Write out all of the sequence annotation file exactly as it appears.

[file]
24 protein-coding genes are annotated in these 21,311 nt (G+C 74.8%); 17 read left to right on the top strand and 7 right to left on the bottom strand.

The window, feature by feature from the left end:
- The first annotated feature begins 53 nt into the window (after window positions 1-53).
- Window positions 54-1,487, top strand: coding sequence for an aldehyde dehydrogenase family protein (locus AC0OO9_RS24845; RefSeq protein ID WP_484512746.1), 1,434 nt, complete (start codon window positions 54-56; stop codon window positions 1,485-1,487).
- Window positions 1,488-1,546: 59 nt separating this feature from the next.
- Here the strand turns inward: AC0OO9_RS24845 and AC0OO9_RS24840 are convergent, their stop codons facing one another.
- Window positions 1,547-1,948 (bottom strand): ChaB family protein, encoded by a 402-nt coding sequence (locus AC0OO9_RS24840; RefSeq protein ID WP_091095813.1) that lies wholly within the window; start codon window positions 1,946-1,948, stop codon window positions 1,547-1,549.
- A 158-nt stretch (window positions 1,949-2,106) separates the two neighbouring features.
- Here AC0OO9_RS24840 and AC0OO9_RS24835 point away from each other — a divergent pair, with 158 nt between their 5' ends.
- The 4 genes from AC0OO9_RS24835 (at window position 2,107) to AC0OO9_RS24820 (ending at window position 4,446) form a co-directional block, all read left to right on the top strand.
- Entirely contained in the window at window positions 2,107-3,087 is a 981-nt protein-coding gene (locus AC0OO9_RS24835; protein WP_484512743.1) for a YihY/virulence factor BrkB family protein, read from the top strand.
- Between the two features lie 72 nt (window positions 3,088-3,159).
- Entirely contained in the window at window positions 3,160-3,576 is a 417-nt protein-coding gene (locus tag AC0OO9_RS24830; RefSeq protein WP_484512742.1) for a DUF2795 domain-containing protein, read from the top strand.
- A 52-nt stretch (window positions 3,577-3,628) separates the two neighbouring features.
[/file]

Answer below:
24 protein-coding genes are annotated in these 21,311 nt (G+C 74.8%); 17 read left to right on the top strand and 7 right to left on the bottom strand.

The window, feature by feature from the left end:
- The first annotated feature begins 53 nt into the window (after window positions 1-53).
- Window positions 54-1,487, top strand: coding sequence for an aldehyde dehydrogenase family protein (locus AC0OO9_RS24845; RefSeq protein ID WP_484512746.1), 1,434 nt, complete (start codon window positions 54-56; stop codon window positions 1,485-1,487).
- Window positions 1,488-1,546: 59 nt separating this feature from the next.
- Here the strand turns inward: AC0OO9_RS24845 and AC0OO9_RS24840 are convergent, their stop codons facing one another.
- Window positions 1,547-1,948 (bottom strand): ChaB family protein, encoded by a 402-nt coding sequence (locus AC0OO9_RS24840; RefSeq protein ID WP_091095813.1) that lies wholly within the window; start codon window positions 1,946-1,948, stop codon window positions 1,547-1,549.
- A 158-nt stretch (window positions 1,949-2,106) separates the two neighbouring features.
- Here AC0OO9_RS24840 and AC0OO9_RS24835 point away from each other — a divergent pair, with 158 nt between their 5' ends.
- The 4 genes from AC0OO9_RS24835 (at window position 2,107) to AC0OO9_RS24820 (ending at window position 4,446) form a co-directional block, all read left to right on the top strand.
- Entirely contained in the window at window positions 2,107-3,087 is a 981-nt protein-coding gene (locus AC0OO9_RS24835; protein WP_484512743.1) for a YihY/virulence factor BrkB family protein, read from the top strand.
- Between the two features lie 72 nt (window positions 3,088-3,159).
- Entirely contained in the window at window positions 3,160-3,576 is a 417-nt protein-coding gene (locus tag AC0OO9_RS24830; RefSeq protein WP_484512742.1) for a DUF2795 domain-containing protein, read from the top strand.
- A 52-nt stretch (window positions 3,577-3,628) separates the two neighbouring features.